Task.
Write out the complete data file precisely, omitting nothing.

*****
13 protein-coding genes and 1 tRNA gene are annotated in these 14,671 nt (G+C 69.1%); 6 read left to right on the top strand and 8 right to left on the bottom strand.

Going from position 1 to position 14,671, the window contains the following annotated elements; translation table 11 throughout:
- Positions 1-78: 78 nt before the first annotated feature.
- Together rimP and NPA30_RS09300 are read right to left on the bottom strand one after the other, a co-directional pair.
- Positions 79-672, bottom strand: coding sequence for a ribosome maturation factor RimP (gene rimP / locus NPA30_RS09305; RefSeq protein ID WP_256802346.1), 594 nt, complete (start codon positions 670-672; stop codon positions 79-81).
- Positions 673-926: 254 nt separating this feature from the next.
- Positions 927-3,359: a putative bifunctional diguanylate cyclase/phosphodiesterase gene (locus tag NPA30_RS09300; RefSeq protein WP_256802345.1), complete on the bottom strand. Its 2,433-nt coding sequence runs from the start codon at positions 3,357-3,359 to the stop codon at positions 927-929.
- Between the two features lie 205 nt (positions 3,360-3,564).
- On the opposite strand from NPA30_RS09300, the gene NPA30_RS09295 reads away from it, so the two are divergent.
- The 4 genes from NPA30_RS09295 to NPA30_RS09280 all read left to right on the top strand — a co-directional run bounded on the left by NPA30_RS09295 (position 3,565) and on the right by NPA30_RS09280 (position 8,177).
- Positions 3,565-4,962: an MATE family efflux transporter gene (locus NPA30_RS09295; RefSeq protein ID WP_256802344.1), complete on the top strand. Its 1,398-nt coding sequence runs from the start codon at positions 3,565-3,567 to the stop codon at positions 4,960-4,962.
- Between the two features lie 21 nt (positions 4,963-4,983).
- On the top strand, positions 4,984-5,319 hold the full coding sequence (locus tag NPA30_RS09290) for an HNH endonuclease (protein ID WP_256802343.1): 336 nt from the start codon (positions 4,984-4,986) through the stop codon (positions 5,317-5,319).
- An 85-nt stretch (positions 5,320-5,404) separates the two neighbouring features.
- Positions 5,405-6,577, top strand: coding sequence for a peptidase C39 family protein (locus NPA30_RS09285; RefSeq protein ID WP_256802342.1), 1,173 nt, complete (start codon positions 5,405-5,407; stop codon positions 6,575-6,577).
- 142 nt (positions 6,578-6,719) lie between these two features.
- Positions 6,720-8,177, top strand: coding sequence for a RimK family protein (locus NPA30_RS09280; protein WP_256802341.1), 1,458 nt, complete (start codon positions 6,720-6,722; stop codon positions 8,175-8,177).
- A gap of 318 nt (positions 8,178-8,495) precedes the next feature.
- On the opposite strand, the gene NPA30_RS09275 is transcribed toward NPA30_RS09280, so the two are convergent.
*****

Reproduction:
13 protein-coding genes and 1 tRNA gene are annotated in these 14,671 nt (G+C 69.1%); 6 read left to right on the top strand and 8 right to left on the bottom strand.

Going from position 1 to position 14,671, the window contains the following annotated elements; translation table 11 throughout:
- Positions 1-78: 78 nt before the first annotated feature.
- Together rimP and NPA30_RS09300 are read right to left on the bottom strand one after the other, a co-directional pair.
- Positions 79-672, bottom strand: coding sequence for a ribosome maturation factor RimP (gene rimP / locus NPA30_RS09305; RefSeq protein ID WP_256802346.1), 594 nt, complete (start codon positions 670-672; stop codon positions 79-81).
- Positions 673-926: 254 nt separating this feature from the next.
- Positions 927-3,359: a putative bifunctional diguanylate cyclase/phosphodiesterase gene (locus tag NPA30_RS09300; RefSeq protein WP_256802345.1), complete on the bottom strand. Its 2,433-nt coding sequence runs from the start codon at positions 3,357-3,359 to the stop codon at positions 927-929.
- Between the two features lie 205 nt (positions 3,360-3,564).
- On the opposite strand from NPA30_RS09300, the gene NPA30_RS09295 reads away from it, so the two are divergent.
- The 4 genes from NPA30_RS09295 to NPA30_RS09280 all read left to right on the top strand — a co-directional run bounded on the left by NPA30_RS09295 (position 3,565) and on the right by NPA30_RS09280 (position 8,177).
- Positions 3,565-4,962: an MATE family efflux transporter gene (locus NPA30_RS09295; RefSeq protein ID WP_256802344.1), complete on the top strand. Its 1,398-nt coding sequence runs from the start codon at positions 3,565-3,567 to the stop codon at positions 4,960-4,962.
- Between the two features lie 21 nt (positions 4,963-4,983).
- On the top strand, positions 4,984-5,319 hold the full coding sequence (locus tag NPA30_RS09290) for an HNH endonuclease (protein ID WP_256802343.1): 336 nt from the start codon (positions 4,984-4,986) through the stop codon (positions 5,317-5,319).
- An 85-nt stretch (positions 5,320-5,404) separates the two neighbouring features.
- Positions 5,405-6,577, top strand: coding sequence for a peptidase C39 family protein (locus NPA30_RS09285; RefSeq protein ID WP_256802342.1), 1,173 nt, complete (start codon positions 5,405-5,407; stop codon positions 6,575-6,577).
- 142 nt (positions 6,578-6,719) lie between these two features.
- Positions 6,720-8,177, top strand: coding sequence for a RimK family protein (locus NPA30_RS09280; protein WP_256802341.1), 1,458 nt, complete (start codon positions 6,720-6,722; stop codon positions 8,175-8,177).
- A gap of 318 nt (positions 8,178-8,495) precedes the next feature.
- On the opposite strand, the gene NPA30_RS09275 is transcribed toward NPA30_RS09280, so the two are convergent.